The other day a descendent of T.J. stopped in here to my office and gave me a copy of his ancestor’s diary.

T.J.Jessop had started from Australia in late 1897 and after several adventures wrote this about Skagway:

“I will revert to Skagway it was a very lawless city and was terrorised by a notorious gang of criminals, the chief was known as “Soapy Smith”, He was very amiable and meek in his manner and very like a parson in more ways than one, and very deceiving in every way.

Several Aussies were forcibly robbed by the gang. Members of the gang would turn up by boat from Vancouver and of course they, or some of them, would play “Two Up” and the gang took particular notice of those who had plenty of money, and on arrival at Skagway would introduce them to members of the gang. They would then propose to show them Indian Totem Poles and rain gods (which were mythical) and when a secluded spot was reached would forcibly rob them. The robbed would appeal to the Marshall (he was in charge of the soldiers) no police and he would just laugh at them at being caught as there were hoardings everywhere containing warnings.

In Vancouver and Skagway really there was no excuse at being caught. The gang even went as far as to establish information bureaus (which were bogus), but on entering these places there was always some form of gambling going on and if the entrant did not join in, they cut his gold belt off from around his waist.

I read this after I came back to Australia that a man named Reid was in Soapy’s gambling den when a dispute arose and Reid got the drop on Soapy. There were not many members of the gang present and he was bluffed, and it preyed so heavily on his mind that next day he was seen making for the jetty with a gun in his hand. Reid was an engineer and was supervising repairs or extension to the jetty. He saw Soapy coming and both fired at the same time. Reid was shot through a wrist and Soapy was shot dead. The gang then became disorganised and the townspeople rounded them up and put them in a steamer and sent them down to the “States”. (U.S.A.)”

An interesting take on the Soapy-Reid gun battle!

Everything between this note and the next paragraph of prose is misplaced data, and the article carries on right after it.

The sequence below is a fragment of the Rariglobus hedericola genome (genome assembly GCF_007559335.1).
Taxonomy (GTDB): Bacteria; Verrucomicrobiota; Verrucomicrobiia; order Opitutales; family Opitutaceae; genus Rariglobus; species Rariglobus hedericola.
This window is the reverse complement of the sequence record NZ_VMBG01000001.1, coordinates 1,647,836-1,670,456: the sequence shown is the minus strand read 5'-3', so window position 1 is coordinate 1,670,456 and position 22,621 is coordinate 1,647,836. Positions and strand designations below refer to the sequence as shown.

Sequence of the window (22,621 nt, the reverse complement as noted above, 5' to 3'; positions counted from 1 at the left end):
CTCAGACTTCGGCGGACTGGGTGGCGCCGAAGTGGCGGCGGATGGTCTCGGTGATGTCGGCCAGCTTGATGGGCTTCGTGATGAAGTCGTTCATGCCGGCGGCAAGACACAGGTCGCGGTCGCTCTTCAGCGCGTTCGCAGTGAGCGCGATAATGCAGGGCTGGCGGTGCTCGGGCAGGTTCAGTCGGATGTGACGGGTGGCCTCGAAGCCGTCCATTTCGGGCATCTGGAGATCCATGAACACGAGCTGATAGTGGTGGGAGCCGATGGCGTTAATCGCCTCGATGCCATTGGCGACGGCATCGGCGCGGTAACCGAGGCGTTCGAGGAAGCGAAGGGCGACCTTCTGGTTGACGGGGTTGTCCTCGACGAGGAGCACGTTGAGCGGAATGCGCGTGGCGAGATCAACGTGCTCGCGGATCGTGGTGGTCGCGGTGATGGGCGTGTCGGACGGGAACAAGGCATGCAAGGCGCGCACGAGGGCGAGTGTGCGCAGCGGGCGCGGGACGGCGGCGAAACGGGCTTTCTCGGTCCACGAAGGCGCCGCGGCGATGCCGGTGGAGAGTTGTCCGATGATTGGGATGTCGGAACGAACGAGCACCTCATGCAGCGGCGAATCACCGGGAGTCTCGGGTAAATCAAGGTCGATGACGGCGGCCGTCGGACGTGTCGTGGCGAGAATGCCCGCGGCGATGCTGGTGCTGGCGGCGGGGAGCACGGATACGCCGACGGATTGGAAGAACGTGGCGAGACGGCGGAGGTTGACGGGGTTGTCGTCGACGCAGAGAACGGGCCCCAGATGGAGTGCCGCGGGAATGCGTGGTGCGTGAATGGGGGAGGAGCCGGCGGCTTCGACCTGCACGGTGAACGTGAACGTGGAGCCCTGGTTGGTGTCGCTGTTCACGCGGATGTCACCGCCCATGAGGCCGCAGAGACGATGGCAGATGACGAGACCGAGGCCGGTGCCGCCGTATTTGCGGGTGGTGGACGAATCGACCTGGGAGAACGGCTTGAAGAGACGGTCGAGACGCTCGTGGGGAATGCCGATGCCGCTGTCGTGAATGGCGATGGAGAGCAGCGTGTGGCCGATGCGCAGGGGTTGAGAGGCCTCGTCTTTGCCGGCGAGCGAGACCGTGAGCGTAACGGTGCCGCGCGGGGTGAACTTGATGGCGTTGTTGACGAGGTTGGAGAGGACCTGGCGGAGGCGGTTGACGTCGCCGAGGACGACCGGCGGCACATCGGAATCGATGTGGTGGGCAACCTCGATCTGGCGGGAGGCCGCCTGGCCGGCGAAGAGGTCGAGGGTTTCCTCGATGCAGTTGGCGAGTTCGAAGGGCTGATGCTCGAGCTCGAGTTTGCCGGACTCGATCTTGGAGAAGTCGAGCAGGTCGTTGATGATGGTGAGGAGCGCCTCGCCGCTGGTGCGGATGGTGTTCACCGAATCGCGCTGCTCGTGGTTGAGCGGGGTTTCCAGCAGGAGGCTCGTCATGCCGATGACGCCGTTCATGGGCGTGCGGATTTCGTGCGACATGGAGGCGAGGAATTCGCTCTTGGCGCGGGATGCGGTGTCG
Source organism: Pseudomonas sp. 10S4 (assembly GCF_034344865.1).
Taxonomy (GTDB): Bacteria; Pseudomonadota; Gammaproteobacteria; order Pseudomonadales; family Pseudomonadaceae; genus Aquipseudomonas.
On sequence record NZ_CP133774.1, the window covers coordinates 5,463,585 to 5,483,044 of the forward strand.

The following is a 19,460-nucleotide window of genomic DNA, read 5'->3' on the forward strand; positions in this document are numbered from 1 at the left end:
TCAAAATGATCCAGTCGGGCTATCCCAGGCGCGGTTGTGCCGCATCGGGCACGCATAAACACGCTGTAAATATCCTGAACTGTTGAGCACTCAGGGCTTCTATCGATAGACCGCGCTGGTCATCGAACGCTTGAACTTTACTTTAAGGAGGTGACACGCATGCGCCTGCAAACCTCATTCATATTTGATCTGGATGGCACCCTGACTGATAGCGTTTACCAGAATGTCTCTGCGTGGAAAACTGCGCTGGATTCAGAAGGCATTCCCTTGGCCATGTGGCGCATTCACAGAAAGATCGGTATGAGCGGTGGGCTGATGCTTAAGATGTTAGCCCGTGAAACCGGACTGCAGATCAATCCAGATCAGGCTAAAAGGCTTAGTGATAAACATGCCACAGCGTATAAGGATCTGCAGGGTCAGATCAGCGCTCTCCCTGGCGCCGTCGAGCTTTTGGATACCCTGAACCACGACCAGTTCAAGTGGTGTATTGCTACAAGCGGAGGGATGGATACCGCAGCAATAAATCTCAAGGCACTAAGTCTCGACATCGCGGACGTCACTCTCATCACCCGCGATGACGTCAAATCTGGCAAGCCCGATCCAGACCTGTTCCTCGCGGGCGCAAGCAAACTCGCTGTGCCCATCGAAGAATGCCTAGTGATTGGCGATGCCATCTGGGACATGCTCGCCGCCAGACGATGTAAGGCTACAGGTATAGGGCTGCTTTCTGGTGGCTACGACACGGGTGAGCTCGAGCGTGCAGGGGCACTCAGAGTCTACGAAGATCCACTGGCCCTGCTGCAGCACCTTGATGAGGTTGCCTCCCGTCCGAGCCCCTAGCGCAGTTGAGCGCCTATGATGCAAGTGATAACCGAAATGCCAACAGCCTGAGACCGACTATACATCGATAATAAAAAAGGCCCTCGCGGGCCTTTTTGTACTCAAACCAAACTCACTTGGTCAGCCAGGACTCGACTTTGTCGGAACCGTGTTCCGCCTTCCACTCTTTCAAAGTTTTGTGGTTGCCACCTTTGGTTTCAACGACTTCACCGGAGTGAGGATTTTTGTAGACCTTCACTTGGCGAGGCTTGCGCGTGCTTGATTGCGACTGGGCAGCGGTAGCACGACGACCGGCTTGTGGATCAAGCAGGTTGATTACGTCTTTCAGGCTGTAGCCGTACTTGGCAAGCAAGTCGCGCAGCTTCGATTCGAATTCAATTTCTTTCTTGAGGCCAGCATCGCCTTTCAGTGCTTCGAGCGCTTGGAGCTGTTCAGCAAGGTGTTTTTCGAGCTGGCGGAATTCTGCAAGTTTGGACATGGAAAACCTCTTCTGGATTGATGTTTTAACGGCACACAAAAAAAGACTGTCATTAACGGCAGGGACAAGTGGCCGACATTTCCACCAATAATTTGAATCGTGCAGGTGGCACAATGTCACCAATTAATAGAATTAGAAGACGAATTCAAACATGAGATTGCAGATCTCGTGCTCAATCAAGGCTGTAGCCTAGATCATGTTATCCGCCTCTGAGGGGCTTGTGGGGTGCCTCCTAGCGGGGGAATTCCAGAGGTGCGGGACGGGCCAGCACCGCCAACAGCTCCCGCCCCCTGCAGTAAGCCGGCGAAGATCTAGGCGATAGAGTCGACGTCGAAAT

Herman Grimm

Herman was born in 1865 in Denmark. He ran the Seattle Saloon on the northwest corner of 6th and State Street known as “the Gentleman’s Saloon”. Grimm stood for no nonsense. “No women, no gambling, no trouble,” was his motto. On January 22, 1904, when Army deserter Jeff Halloway, “a drunken roysterer (sic)” and “flourishing a revolver,” caused some trouble at the Seattle, Herman personally ushered him out the back door. He also owned the Pack Train Bar.

Grimm built a house in 1898 at the northwest corner of 6th Avenue and Alaska (or Holly and Ivy on original street maps). The present owner has been remodeling and meticulously restoring it over the past 9 years. It features a “widow’s walk,” hipped roof, bay windows, gable roof dormers, and barge boards over the porch. Past additions to the rear and a rock fireplace have been removed, and the house was raised. Property records show that the property sold for $150 in 1898. In 1902 he had a garden, 50 feet by 100 feet where he raised strawberries, cabbage, cauliflower, kale, carrots, celery, parsley, peas, beans, lettuce, spinach, rhubarb and potatoes. He also had cherry and apple trees. The garden was one of the federal government’s experimental stations. Seen above is his neighbor’s garden with the Grimm house in the back.

Herman Grimm died on this day, March 30, 1928 and is buried in the Pioneer Cemetery.

1900 census;1902 directory;1905 directory; 1915 directory;1910 census; Skagway death record. U.S. Congressional report of the Office of Experiment Stations, issue 4425, 1902.